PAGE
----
One of my first food writing gigs was an interview with Viet Pham after he announced his plans to open Pretty Bird (multiple locations, prettybirdchicken.com), which he now operates with his wife, Alexis. Five years and four locations later, Pretty Bird has become Utah’s preeminent fried chicken destination.
Though you’d think co-owning four extremely popular local restaurants would be enough to keep anyone busy, Chef Pham has put his culinary competition chops to the test on Food Network—most recently, he will be one of the competitors on Guy Fieri’s Tournament of Champions, which kicked off its fourth season on February 19. Considering that it’s Pretty Bird’s five-year anniversary on top of his decision to go head-to-head with chefs from all over the country, I thought checking in with Chef Pham would be a good idea. What’s one more thing on his plate, anyway?
A quick word about Pretty Bird for those who have not followed the fried chicken sandwich wars as closely as I have. It was the first locally-owned Nashville hot chicken spot in town, and since it first opened its doors, we have seen an enormous uptick in the number of fried chicken restaurants along the Wasatch Front. For better or worse, if you’ve enjoyed some fried chicken from a restaurant that opened within the last three years, you’ve got Chef Pham to thank.
Before cutting his teeth in the restaurant business, Chef Pham was born in Malaysia, and spent his formative years in California. His involvement in our local food scene came at Forage, before it closed in 2016. Forage was one of the first local restaurants to experiment with molecular gastronomy; you never quite knew what you were going to get, but it was always a good time. During his time at Forage, Pham was accepted as a contestant on season nine of Food Network’s Food Network Star, and he has dabbled in competitive, televised cooking since—he is one of the few chefs who can brag about beating Bobby Flay on an episode of Iron Chef America.
Despite his numerous appearances on Food Network, Pham chuckles when I refer to him as a “celebrity” chef. “At the end of the day, I’m just a chef,” he says as we chat via Zoom. I’ve always been fascinated with these competitive cooking shows—the strategic thinking and the speed of execution, combined with the nagging thought that you could chop off your own finger on national television boggles my mind. “It’s really a competition against yourself, though,” Pham says. “You’re still trusting your own instincts and cooking how you would cook in the kitchen, only 20% faster.”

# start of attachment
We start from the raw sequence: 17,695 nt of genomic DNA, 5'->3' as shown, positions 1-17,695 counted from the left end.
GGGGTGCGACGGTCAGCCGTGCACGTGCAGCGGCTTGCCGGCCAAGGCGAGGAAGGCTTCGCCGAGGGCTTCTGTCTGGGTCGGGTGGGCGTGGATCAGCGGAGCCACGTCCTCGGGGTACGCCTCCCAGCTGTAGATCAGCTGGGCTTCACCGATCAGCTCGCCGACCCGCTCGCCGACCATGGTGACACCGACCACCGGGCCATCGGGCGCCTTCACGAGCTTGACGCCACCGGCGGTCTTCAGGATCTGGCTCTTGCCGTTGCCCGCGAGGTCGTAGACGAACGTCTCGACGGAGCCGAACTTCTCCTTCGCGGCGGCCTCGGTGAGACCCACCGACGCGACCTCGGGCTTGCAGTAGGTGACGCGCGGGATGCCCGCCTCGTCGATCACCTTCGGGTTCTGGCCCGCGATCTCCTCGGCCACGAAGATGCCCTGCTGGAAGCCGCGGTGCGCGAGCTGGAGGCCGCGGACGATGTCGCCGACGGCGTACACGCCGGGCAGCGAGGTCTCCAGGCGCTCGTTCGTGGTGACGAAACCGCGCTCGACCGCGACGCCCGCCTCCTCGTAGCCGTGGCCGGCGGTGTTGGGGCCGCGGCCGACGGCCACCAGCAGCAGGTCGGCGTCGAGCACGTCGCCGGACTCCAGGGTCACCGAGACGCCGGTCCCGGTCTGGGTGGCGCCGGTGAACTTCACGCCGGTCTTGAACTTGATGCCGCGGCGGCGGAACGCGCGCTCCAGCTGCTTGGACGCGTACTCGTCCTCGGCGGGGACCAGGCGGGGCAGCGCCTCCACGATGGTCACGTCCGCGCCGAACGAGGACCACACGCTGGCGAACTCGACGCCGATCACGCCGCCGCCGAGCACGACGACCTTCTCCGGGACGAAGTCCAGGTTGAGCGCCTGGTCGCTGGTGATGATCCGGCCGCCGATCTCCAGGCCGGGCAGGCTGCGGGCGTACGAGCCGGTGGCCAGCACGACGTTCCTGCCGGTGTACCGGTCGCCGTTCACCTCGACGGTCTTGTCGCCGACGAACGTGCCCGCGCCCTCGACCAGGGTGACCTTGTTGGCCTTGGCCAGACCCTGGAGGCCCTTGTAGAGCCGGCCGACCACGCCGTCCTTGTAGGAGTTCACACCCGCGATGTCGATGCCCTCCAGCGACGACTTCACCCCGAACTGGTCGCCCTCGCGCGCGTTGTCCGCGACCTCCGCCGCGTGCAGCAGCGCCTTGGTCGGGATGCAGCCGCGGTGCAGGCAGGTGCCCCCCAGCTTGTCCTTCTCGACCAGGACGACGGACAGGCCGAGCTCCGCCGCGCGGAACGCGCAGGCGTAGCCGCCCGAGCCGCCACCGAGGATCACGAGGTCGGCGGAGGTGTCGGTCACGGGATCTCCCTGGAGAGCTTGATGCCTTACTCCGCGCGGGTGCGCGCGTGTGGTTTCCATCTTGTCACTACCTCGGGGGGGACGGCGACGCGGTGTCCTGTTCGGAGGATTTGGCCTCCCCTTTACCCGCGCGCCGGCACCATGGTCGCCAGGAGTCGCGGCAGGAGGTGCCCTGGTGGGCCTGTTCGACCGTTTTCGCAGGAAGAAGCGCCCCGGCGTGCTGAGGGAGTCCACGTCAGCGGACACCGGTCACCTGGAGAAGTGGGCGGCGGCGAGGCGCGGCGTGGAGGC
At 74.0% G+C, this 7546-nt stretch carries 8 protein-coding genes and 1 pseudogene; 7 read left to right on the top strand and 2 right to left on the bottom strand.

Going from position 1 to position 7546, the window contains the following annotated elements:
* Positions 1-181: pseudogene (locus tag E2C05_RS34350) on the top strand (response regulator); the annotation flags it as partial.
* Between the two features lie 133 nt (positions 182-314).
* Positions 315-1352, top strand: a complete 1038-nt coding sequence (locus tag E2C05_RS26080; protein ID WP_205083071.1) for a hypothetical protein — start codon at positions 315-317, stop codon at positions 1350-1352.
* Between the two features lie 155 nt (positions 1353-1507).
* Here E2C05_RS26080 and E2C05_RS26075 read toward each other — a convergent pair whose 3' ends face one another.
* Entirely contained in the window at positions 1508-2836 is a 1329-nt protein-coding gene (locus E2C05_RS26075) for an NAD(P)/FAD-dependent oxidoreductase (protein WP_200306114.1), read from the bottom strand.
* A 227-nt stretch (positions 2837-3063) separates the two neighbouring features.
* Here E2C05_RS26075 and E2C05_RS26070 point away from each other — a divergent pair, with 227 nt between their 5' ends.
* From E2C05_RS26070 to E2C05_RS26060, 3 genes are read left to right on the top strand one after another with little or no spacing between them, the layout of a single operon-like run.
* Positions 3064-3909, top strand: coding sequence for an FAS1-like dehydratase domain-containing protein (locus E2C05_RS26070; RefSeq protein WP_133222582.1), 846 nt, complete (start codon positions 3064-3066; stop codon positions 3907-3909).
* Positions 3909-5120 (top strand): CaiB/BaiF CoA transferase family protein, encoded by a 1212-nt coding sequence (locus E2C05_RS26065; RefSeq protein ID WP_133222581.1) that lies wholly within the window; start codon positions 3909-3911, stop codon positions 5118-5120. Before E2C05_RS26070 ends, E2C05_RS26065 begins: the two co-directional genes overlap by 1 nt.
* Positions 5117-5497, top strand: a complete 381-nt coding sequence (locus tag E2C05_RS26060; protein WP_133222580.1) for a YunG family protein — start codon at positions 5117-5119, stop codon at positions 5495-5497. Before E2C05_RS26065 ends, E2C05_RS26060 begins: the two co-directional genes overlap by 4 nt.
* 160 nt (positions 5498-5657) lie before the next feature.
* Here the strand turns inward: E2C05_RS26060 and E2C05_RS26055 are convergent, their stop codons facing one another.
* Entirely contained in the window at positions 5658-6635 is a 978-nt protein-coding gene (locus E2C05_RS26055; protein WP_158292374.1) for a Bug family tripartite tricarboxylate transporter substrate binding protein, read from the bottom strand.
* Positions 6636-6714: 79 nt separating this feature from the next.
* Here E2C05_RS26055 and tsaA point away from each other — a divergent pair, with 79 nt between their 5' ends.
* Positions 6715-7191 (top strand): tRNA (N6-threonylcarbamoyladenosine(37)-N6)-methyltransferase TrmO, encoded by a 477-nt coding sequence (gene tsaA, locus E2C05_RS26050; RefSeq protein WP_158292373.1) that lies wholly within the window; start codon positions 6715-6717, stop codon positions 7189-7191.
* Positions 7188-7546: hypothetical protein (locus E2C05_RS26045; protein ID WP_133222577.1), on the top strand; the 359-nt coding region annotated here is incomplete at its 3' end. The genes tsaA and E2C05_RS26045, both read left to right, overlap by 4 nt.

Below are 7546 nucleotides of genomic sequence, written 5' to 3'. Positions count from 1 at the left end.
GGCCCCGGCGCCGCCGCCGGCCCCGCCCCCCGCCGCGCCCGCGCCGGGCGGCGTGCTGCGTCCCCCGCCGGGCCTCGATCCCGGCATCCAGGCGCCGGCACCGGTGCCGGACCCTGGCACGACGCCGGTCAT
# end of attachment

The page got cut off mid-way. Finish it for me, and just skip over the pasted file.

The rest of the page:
For those unfamiliar with how Tournament of Champions works, the contestant roster is divided into coastal brackets, and Pham is one of the West Coast competitors. As the show progresses, each chef works their way through their own bracket, until it becomes a showdown between the West Coast and East Coast champs.
It’s an impressive list of talent—Pham’s fellow West Coast competitors include Antonia Lofaso, Brian Malarkey and Jet Tila. Though it’s a competition, the contestants have been supportive of everyone in their bracket. “We’re all on this group text, and every day I get supportive texts about contestants opening restaurants or celebrating other life events,” Pham says.
Regardless of the supportive atmosphere, the fact remains that competitive cooking shows are designed to test the limits of a chef’s abilities—which is what makes them attractive in the first place. Knowing the difficulties that a show like this throws at a chef, however, made me curious about Pham’s strategy going into this tournament.
“I think one of the most important traits you have to have is confidence,” Pham says. “I’ve learned not to second-guess myself and stick with an idea—the first idea that pops into your mind is usually the one you should run with.” Based on this backstage look at how Pham prepares himself for the heat of competition, it’ll be fun to root for our local chef as he competes—regardless of the outcome, it’s great to have Pham repping for the Beehive State.
Outside of competing on nationally televised cooking shows, Chef Pham is looking for ways to give back to the community. “Restaurants are always stretching themselves thin, but you have to get to a point where you can give back,” Pham says. “I’m to the point where I want to start giving back.” About a year ago, Pham was diagnosed with lymphoma and, though this struggle has ended on a positive note—he confirms that he’s practically cancer-free—the time he and his wife spent enduring the process has put him on the lookout to contribute to cancer research efforts through the Huntsman Cancer Institute.
Though it’s always fun to have a local chef start making national waves, there’s such a grounded and positive side to Pham’s personality that it makes you believe you can succeed at whatever you put your mind to. He and Alexis have made Pretty Bird into a success, and they’re very good at what they do, but they seem to lack the air of superiority that lesser humans would develop under the same circumstances. Whatever comes next for Chef Pham, we’ll be rooting for him.